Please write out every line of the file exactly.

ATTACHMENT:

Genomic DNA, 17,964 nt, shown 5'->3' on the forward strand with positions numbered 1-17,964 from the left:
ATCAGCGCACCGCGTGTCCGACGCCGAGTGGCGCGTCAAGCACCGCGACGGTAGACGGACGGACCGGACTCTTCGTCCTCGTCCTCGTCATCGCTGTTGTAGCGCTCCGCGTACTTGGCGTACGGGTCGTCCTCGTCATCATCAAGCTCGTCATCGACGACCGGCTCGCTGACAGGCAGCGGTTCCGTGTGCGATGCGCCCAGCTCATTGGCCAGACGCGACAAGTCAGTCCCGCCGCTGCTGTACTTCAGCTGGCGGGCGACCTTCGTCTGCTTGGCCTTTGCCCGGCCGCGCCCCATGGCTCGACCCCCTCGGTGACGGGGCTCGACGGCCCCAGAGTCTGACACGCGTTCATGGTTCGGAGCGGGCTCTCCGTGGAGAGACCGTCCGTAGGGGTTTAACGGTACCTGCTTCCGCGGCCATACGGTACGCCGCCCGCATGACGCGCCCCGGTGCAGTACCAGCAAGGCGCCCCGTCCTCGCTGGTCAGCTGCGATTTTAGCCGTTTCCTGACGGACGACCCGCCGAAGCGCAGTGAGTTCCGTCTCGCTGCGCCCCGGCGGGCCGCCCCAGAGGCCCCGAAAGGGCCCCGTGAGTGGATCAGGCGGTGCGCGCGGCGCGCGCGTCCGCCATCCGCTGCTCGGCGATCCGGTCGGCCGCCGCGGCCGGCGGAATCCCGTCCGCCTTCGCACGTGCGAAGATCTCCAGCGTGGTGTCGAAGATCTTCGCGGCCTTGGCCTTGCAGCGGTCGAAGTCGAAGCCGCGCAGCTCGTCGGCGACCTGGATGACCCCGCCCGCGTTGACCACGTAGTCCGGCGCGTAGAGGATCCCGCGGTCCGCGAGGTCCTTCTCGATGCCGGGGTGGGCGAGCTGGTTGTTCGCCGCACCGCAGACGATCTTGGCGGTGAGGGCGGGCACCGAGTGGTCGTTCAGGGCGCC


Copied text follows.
Genomic DNA, 17,964 nt, shown 5'->3' on the forward strand with positions numbered 1-17,964 from the left:
ATCAGCGCACCGCGTGTCCGACGCCGAGTGGCGCGTCAAGCACCGCGACGGTAGACGGACGGACCGGACTCTTCGTCCTCGTCCTCGTCATCGCTGTTGTAGCGCTCCGCGTACTTGGCGTACGGGTCGTCCTCGTCATCATCAAGCTCGTCATCGACGACCGGCTCGCTGACAGGCAGCGGTTCCGTGTGCGATGCGCCCAGCTCATTGGCCAGACGCGACAAGTCAGTCCCGCCGCTGCTGTACTTCAGCTGGCGGGCGACCTTCGTCTGCTTGGCCTTTGCCCGGCCGCGCCCCATGGCTCGACCCCCTCGGTGACGGGGCTCGACGGCCCCAGAGTCTGACACGCGTTCATGGTTCGGAGCGGGCTCTCCGTGGAGAGACCGTCCGTAGGGGTTTAACGGTACCTGCTTCCGCGGCCATACGGTACGCCGCCCGCATGACGCGCCCCGGTGCAGTACCAGCAAGGCGCCCCGTCCTCGCTGGTCAGCTGCGATTTTAGCCGTTTCCTGACGGACGACCCGCCGAAGCGCAGTGAGTTCCGTCTCGCTGCGCCCCGGCGGGCCGCCCCAGAGGCCCCGAAAGGGCCCCGTGAGTGGATCAGGCGGTGCGCGCGGCGCGCGCGTCCGCCATCCGCTGCTCGGCGATCCGGTCGGCCGCCGCGGCCGGCGGAATCCCGTCCGCCTTCGCACGTGCGAAGATCTCCAGCGTGGTGTCGAAGATCTTCGCGGCCTTGGCCTTGCAGCGGTCGAAGTCGAAGCCGCGCAGCTCGTCGGCGACCTGGATGACCCCGCCCGCGTTGACCACGTAGTCCGGCGCGTAGAGGATCCCGCGGTCCGCGAGGTCCTTCTCGATGCCGGGGTGGGCGAGCTGGTTGTTCGCCGCACCGCAGACGATCTTGGCGGTGAGGGCGGGCACCGAGTGGTCGTTCAGGGCGCC